Poverty not a good reason to take Indigenous kids from parents: Bennett

Indigenous Services Minister Jane Philpott says new money coming to keep kids with their families

Exactly two years after the Canadian Human Rights Tribunal said Canada is discriminating against Indigenous kids with chronic underfunding of child welfare services on reserve, the federal government says it’s not going to happen anymore on its watch.

Indigenous Services Minister Jane Philpott says there will be new money in the coming budget to prevent kids from being taken from their families. Carolyn Bennett, the minister responsible for Crown-Indigenous relations, insists poverty is going to stop being used as an excuse to rip families apart.

They’re saying all the right things and seem sincere, chiefs and child welfare experts say.

But Cindy Blackstock, executive director of the First Nations Child and Family Caring Society — which brought that complaint more than a decade ago — is only skeptically hopeful.

“These meetings, they can be positive but they can also be an official procedure to mask action,” she said. “What I’m really looking for is real change on the level of kids.”

As the two-day emergency meeting on Indigenous child welfare drew to a close in Ottawa on Friday, 400 federal and provincial politicians, Indigenous leaders, social workers and former foster kids scattered back across the nation without any specific next steps planned.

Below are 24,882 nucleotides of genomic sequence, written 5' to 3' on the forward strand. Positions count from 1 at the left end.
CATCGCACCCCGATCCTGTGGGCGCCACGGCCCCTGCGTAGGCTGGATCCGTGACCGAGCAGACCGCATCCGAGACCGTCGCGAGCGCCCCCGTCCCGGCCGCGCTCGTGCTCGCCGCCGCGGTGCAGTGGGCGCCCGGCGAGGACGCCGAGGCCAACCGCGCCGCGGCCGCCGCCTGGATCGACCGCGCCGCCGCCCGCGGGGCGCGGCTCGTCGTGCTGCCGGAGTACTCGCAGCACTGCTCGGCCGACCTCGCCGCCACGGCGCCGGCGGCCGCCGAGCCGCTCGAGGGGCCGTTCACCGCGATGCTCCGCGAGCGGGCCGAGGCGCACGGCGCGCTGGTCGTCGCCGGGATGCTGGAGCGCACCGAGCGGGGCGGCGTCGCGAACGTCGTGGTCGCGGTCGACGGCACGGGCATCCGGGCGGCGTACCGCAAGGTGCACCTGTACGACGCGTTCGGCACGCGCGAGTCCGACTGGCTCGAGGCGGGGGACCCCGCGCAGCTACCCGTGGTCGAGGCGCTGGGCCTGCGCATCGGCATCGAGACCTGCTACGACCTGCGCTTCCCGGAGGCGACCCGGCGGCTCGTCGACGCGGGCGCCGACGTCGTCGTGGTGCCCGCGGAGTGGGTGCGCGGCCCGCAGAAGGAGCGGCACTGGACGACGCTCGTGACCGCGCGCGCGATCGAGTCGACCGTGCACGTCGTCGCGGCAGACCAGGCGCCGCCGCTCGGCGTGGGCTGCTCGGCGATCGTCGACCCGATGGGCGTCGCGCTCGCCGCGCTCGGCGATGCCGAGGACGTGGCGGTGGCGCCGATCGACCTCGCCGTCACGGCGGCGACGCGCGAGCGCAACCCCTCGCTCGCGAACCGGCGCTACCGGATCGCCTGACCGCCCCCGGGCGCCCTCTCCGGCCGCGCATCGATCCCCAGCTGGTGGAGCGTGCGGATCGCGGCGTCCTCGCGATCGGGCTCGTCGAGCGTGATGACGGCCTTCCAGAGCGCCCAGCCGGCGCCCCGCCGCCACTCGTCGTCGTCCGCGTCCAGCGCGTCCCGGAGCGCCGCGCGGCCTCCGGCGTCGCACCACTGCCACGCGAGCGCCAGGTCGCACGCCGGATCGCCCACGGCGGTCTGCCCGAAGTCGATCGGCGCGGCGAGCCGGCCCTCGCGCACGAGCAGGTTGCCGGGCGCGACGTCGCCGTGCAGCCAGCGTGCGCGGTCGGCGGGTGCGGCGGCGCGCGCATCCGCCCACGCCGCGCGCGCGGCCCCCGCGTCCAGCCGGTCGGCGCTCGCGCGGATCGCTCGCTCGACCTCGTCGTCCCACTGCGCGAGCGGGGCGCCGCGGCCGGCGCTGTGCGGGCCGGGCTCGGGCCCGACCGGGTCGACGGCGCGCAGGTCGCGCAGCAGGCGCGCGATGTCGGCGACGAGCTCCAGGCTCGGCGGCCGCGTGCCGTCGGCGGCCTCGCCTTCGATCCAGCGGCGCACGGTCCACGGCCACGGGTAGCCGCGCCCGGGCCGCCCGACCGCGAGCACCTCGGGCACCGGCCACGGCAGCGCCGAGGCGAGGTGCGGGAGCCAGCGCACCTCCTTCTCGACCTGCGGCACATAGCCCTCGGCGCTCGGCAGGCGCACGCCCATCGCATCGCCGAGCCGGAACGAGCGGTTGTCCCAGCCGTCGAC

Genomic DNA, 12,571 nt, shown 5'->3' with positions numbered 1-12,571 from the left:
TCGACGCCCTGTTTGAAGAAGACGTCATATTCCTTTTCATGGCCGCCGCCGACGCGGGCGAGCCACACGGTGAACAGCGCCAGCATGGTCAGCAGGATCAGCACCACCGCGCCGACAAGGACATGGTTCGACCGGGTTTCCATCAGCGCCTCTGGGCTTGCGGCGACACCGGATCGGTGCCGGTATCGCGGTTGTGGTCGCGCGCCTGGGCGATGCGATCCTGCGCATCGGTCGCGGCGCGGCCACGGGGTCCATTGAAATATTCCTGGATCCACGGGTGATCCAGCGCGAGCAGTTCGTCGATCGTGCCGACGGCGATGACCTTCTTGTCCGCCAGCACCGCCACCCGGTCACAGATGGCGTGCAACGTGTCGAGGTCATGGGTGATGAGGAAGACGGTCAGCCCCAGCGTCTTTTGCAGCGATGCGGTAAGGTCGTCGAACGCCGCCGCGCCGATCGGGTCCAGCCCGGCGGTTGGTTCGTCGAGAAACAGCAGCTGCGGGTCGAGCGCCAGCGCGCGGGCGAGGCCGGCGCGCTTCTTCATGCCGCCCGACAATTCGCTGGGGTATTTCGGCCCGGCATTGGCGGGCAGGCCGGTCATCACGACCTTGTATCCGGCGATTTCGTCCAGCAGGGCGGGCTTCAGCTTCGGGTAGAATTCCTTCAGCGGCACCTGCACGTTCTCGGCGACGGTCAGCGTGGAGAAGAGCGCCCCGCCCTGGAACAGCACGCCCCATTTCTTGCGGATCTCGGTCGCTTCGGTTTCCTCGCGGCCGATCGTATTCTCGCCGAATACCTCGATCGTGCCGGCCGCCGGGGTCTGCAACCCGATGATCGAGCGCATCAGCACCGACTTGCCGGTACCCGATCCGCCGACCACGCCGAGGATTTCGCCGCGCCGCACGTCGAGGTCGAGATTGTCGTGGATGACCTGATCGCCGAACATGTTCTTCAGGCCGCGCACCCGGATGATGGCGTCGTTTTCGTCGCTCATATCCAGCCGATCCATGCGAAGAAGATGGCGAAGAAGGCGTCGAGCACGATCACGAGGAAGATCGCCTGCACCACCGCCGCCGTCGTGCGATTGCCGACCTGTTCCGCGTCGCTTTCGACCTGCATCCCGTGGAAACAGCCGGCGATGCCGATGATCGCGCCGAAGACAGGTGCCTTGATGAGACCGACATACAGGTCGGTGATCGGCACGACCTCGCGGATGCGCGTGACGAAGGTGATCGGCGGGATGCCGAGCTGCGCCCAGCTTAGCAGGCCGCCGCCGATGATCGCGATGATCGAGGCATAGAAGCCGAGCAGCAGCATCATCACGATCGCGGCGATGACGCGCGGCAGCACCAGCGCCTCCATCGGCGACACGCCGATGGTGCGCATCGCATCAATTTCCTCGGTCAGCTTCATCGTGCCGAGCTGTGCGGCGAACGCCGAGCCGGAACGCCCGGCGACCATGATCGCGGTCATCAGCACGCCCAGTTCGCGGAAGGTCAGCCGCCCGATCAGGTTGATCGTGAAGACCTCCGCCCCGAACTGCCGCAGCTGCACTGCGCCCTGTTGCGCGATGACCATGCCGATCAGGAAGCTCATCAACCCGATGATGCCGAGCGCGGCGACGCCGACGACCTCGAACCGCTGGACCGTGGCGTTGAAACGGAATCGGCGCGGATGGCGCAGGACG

They return to places like Manitoba, where First Nations babies are routinely apprehended at birth by child welfare workers who deem the baby’s mother unfit to parent. They return to Alberta, where three in every four children in care are Indigenous, seven times their representation in the population.

“Our children have become an industry,” said Wilton Littlechild, former commissioner on the Truth and Reconciliation Commission.

The federal government made a six-point pledge to act, including implementing the human rights tribunal’s orders, collecting better data and moving to give jurisdiction over child welfare to individual First Nations. But the provincial governments didn’t sign on to it at the meeting.

Michael Coteau, minister of children and youth services for Ontario, said this is the start of a long journey and they have to get it “perfectly right.”

“I’m completely fine if it takes a little more time that sets the tone that’s reflective of all of our partners,” he said, without addressing what Ontario takes issue with in Ottawa’s plan.

Blackstock has on her desk a pile of inquiry reports, recommendations, court rulings, and the human rights tribunal ruling that measures almost a foot high and the answers, she says, are written into each one.

Even back in 1967, the calls were being made to shift child welfare on reserves to a prevention-based model where families get help before their kids have to be removed from the home. Attempts have been made, even as recently as 2007, when the former Conservative government began doling out extra cash targeting prevention in on-reserve child welfare agencies.

Still, the number of kids in care went up. In Manitoba in the last decade the number of children in care rose 85 per cent and the number of days kids spend in care went up 73 per cent. Nine in every 10 of those children are Indigenous, despite an additional $35 million a year from Ottawa to stop that from happening.